What are “Investment Risks?”
Investments of any type are exposed to some degree of investment risk. When investors invest in stocks, corporate bonds, real estate or other types of investments, they are exposed to various risks that can adversely impact their returns on investment. These risks, termed ‘investment risks’, are defined as the probability of decline in value (rather than profit) of an investment or investments due to fall in the fair price of the same. This may be as a result of economic developments or other events that adversely impact the entire market.
Various types of risks can affect investments including: market risk (includes equity, interest rate and currency risks), liquidity risk, credit risk, inflation risk, reinvestment risk, foreign investment risk, horizon risk, sovereign risk, real interest rate risk, longevity risk and concentration risk. Investment risks can be managed through the diversification of investments and investing for the long-term.
Key Learning Points
- Investments of any type are exposed to some degree of risk
- The relationship between risk and returns infers that for exposure to higher potential returns, and investor must be willing to accept increased investment risks
- There are various types of investment risk which can impact investment strategies
- With reference to stocks, market risk refers to systematic risk and there are two related concepts – market risk premium and CAPM
- Default risk is a subcategory of credit risk, which is applicable to all bonds
- Default risk premium is the extra interest that is paid by a borrower (as compensation to the lender) for assuming risk of default on bond obligations.
Investment Risks – Risk Premium, CAPM and Default Risk
While there are many investment avenues, the focus here is on risk associated with equities and bonds. With stocks, there is a type of investment risk known as market risk which is the systematic risk or the risk that is inherent in the entire market. There are two related concepts – Risk Premium or Market Risk Premium and Capital Asset Pricing Model (CAPM) – that should be known before undertaking investment strategies.
“Risk Premium” or “Market risk Premium” is defined as the rate of return on an investment which is in excess or over and above the risk-free rate (e.g. a US Treasury bill). This is what an investor seeks to be compensated for from investing in high-risk investments. The higher the investment risk, the higher the risk premium is likely to be. This can be stated as:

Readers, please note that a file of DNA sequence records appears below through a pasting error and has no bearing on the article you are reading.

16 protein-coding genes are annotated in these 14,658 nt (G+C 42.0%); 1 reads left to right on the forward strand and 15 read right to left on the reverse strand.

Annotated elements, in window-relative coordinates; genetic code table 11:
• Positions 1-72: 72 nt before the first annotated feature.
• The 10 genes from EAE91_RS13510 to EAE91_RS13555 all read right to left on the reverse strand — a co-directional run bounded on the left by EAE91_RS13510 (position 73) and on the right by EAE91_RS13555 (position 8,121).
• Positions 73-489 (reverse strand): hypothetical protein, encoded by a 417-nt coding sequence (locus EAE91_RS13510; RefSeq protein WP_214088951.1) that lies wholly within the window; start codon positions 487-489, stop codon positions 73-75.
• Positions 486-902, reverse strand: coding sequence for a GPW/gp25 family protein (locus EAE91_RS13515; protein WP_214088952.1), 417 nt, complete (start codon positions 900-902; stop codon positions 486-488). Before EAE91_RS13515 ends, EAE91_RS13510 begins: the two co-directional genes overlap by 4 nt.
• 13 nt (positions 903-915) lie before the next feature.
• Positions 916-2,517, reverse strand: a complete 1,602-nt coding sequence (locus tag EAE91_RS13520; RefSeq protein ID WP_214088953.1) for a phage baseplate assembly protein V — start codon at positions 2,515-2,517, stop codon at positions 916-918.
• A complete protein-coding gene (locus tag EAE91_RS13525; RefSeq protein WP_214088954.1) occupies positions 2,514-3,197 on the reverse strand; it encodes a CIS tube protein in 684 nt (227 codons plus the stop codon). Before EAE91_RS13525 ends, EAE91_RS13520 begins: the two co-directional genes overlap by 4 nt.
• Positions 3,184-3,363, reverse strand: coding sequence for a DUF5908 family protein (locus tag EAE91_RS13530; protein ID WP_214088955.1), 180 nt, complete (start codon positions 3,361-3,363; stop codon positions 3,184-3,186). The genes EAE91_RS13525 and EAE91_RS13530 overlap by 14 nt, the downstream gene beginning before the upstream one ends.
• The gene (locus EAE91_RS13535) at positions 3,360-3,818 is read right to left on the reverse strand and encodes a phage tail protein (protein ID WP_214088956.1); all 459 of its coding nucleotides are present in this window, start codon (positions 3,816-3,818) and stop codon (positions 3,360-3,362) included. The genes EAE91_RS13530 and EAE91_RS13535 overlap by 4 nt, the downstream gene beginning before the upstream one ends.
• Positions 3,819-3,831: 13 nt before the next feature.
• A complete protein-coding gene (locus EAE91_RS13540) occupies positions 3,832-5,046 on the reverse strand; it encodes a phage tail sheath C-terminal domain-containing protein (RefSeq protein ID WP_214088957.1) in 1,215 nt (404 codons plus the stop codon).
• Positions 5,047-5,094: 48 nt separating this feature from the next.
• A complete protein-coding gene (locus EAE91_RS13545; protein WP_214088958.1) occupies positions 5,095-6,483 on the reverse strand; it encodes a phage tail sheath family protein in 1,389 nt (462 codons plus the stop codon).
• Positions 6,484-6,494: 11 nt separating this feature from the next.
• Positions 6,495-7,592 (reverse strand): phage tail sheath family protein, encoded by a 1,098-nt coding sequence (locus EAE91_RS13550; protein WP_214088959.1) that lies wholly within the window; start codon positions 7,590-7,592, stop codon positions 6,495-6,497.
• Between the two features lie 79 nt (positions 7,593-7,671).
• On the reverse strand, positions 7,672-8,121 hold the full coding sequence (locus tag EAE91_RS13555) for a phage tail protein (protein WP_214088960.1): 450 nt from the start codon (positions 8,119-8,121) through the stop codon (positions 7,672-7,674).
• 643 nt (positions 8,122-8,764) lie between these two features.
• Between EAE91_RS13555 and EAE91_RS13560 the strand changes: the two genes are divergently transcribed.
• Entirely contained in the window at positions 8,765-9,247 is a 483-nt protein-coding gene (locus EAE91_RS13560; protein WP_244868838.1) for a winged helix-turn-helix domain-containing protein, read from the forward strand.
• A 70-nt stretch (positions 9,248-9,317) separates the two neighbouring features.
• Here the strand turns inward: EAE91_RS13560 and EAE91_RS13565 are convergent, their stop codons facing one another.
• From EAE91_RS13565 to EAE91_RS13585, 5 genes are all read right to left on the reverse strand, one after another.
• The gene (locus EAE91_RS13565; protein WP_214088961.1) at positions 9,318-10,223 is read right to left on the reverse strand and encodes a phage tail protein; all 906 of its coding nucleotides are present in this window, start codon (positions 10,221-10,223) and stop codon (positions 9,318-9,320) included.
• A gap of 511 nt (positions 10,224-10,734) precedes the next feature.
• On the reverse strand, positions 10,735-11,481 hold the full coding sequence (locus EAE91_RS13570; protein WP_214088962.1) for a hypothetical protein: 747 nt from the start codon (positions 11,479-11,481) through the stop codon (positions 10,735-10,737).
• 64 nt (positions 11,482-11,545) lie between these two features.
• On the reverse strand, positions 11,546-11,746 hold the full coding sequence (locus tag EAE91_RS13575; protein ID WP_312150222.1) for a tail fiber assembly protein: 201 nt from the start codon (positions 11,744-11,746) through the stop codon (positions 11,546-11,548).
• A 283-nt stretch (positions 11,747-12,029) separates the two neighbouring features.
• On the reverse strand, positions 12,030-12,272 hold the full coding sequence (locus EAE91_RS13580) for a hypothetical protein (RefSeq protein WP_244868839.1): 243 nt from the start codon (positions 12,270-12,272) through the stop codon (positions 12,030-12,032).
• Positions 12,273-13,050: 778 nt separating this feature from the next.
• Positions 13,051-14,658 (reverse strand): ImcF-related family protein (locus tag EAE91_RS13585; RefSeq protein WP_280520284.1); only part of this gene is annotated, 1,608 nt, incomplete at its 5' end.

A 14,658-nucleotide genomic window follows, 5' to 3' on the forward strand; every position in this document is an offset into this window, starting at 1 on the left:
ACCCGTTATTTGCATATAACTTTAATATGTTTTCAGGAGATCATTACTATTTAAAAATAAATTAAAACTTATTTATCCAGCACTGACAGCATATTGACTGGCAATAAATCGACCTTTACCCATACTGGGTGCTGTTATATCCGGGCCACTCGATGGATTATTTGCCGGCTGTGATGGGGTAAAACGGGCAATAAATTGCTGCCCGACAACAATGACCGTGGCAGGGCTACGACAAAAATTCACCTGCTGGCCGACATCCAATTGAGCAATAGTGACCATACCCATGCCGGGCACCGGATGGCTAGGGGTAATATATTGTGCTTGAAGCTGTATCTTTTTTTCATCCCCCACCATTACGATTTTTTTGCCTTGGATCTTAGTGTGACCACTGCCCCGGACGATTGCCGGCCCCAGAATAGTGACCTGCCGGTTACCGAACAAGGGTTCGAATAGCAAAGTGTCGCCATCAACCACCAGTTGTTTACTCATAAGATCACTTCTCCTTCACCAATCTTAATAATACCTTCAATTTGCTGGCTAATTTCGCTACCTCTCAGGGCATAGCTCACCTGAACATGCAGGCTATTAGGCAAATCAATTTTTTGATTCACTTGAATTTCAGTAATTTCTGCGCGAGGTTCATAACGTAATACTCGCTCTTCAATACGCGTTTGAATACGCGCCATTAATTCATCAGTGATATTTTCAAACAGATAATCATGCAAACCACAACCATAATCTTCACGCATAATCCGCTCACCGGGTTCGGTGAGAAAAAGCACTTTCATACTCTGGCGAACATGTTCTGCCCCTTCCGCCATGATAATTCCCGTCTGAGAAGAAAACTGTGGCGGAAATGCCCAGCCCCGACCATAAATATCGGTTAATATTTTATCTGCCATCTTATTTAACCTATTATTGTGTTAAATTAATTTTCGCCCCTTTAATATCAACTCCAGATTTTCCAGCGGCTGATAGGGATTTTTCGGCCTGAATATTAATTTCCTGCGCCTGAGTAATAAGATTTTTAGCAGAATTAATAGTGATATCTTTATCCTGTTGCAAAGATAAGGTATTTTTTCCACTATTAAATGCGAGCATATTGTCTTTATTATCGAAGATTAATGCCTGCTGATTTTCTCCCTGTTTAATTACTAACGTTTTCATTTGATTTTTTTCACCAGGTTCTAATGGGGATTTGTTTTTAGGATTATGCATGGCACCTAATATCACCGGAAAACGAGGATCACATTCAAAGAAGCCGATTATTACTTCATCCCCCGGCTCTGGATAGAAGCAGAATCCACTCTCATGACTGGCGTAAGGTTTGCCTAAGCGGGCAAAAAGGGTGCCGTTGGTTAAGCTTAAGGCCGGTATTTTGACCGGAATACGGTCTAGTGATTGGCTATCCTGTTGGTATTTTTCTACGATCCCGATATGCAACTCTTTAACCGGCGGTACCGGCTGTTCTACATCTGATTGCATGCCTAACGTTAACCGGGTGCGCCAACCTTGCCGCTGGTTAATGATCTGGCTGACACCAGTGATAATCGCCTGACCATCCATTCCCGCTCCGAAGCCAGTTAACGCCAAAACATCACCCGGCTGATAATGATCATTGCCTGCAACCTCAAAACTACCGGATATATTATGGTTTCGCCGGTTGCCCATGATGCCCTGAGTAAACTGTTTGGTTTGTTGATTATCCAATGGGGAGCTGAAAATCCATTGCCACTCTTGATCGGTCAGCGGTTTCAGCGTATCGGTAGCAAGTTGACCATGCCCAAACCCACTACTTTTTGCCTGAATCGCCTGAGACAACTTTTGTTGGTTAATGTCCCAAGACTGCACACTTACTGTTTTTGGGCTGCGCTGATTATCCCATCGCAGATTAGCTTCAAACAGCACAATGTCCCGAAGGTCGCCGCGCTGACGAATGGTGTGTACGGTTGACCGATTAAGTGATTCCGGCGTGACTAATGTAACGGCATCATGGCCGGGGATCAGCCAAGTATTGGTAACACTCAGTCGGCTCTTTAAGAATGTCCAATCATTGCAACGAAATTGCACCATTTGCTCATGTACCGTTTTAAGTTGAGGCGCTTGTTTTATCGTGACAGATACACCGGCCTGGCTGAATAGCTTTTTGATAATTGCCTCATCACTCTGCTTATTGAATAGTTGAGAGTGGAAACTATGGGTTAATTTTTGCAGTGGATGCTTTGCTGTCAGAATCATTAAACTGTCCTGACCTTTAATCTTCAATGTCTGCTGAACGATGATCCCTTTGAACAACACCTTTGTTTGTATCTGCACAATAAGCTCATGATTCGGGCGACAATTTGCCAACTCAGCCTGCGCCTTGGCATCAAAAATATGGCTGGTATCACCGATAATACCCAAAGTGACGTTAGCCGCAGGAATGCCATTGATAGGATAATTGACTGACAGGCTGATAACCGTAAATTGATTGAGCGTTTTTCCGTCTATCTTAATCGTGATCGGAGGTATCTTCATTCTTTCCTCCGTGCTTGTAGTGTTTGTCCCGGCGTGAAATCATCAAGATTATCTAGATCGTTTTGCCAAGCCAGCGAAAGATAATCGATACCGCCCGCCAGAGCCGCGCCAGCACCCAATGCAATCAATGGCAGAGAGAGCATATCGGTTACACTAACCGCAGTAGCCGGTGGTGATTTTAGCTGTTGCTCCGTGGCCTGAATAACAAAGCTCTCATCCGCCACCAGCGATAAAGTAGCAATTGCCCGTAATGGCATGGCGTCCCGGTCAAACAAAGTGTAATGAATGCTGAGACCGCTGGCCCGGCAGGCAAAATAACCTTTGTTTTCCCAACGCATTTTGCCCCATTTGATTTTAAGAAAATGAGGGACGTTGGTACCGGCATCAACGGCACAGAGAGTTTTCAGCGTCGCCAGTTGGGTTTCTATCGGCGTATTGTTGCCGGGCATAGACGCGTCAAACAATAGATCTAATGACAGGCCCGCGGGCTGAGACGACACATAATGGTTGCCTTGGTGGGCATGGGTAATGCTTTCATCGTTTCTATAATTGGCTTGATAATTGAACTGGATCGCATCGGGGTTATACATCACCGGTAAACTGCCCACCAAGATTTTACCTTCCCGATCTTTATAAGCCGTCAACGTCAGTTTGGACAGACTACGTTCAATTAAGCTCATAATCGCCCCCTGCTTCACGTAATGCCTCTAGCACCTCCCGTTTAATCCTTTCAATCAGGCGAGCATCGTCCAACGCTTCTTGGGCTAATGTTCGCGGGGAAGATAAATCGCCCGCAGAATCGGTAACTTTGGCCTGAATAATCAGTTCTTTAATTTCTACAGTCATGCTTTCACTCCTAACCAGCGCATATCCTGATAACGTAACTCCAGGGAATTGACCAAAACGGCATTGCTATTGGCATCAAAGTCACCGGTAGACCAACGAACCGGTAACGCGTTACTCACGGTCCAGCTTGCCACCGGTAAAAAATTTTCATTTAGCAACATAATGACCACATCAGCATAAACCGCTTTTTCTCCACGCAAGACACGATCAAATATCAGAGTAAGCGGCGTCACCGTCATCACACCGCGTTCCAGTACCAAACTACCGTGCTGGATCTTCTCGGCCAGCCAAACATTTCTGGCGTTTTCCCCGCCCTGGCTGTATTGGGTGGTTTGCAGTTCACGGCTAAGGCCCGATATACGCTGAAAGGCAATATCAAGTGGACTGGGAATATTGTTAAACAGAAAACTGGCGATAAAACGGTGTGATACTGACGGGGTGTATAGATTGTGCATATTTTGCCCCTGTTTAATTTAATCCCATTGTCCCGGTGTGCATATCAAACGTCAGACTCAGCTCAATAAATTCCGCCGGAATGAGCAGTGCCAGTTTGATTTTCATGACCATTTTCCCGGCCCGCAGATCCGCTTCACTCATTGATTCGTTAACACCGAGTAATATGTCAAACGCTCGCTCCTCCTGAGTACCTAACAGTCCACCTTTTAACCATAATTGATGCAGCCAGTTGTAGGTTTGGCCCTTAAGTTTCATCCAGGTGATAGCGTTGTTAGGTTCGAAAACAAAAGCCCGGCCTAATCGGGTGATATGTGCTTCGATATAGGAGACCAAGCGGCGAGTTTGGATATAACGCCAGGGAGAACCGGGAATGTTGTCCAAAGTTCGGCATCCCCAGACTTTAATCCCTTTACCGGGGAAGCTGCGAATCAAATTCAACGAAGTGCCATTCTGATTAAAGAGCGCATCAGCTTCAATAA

- Risk Premium = Return on Investment on a Stock – Risk Free Return on US Treasury Bills
- Market Risk Premium = Average Market Return (Rm) i.e. return on a whole stock index such as S&P 500) – Risk Free Return (Rf)
Next, the risk premium on a stock or equity using the CAPM is beta multiplied by the difference between the market rate of return and the risk-free rate of return.
- E(Rp) = Rf + Bp * (E(Rm) – Rf)
- E(Rp) = expected return on equity
- Rf = risk free rate
- Bp = Beta of the investment (measures the systematic risk)
- (E(Rm) – Rf) = “Risk Premium.”
Next, credit risk is inherent in all bonds and one of the categories of such risk is the default risk. Related to this is the concept of default risk premium. This is the additional amount of interest paid by a borrower as compensation for assuming default risk.
Default Risk Premium = Total Interest Charged on a Bond – Other Components of Interest (Risk Free Rate + Inflation Rate + Liquidity Premium + Maturity Premium)
Investment Risks – Examples
Given below are examples (2) of risk premium and default risk premium.
In the first example, assume that an investor is planning to invest $60,000, in order to get a high return on investment. This investor is well aware of the potential risks of investments and wants to balance the risk-return trade-off vis-à-vis the same. The investor has the option of investing in a risk free asset such as the US treasury bond that returns 3% a year. The other option is to invest in a metal stock, which has the potential of giving 22% returns.
In order to obtain this investor’s risk premium ($11,400), we first calculate the risk-free return ($1,800) and then the return on investment ($13,200) on this stock. By taking the difference between the two we get the risk premium. Further, note that this investor’s risk premium is an approximate estimate of the expected returns on the perceived risky asset i.e. on the metal stock so returns are not guaranteed.
Given below is an example of the calculation of Risk Premium i.e. Market Risk Premium (E(Rm – Rf) and Expected Return on Equity (Erp) – using CAPM – for the US market. The risk premium is 5%.
Next, assume that Company A is issuing bonds with an annual percentage yield of 11% (i.e. total interest charged is 11%). The default risk premium is calculated below (using the aforesaid formula).
It is important to identify all possible investment risks before investing, bearing in mind that the higher the potential returns, the riskier the investment is perceived to be. The lowest risk investments available tend to be government issued bonds (from stable countries).
There is a breadth of investment risks which can all be quantified with the appropriate pre-investment analysis including: Market risk, liquidity, concentration, credit, inflation, horizon, longevity, FX and foreign investment risk. These are largely macro and economic factors which are relevant to the markets where businesses operate, the markets where the assets trade, and the more specific risks undertaken by the individual investment as part of their overall investment strategy. Investment risks can be managed through the diversification of investments and investing for the long-term.